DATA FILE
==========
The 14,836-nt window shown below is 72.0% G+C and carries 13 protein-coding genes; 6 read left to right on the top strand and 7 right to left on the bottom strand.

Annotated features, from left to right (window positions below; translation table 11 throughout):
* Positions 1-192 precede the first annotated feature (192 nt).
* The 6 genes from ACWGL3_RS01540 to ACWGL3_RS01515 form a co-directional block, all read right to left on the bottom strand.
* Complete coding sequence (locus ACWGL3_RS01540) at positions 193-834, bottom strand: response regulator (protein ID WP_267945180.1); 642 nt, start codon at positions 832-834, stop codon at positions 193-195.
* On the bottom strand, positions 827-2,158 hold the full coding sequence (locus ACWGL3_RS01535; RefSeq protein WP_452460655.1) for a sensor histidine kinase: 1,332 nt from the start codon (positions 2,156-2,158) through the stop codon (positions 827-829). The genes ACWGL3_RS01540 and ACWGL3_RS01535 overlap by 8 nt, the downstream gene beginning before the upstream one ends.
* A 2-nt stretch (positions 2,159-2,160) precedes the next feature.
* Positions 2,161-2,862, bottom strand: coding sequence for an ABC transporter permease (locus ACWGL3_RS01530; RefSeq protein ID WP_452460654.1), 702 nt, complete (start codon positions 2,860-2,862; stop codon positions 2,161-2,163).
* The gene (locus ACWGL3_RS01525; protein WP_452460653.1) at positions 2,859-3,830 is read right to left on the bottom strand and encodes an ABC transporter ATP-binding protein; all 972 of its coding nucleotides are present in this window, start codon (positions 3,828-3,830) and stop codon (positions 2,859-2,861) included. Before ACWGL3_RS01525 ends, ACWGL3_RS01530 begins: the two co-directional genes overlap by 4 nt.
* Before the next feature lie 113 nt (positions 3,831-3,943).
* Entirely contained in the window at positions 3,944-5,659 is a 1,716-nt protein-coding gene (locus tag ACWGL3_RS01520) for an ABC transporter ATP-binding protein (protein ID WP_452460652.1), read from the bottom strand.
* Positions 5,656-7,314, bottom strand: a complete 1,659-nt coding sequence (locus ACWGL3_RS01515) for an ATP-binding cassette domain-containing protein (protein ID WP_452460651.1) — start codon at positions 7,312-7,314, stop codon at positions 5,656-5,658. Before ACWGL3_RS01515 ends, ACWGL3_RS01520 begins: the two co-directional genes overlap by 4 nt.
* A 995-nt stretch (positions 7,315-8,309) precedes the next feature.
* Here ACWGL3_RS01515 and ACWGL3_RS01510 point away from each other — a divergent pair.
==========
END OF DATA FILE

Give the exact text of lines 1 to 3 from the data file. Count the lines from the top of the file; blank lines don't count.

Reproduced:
The 14,836-nt window shown below is 72.0% G+C and carries 13 protein-coding genes; 6 read left to right on the top strand and 7 right to left on the bottom strand.

Annotated features, from left to right (window positions below; translation table 11 throughout):
* Positions 1-192 precede the first annotated feature (192 nt).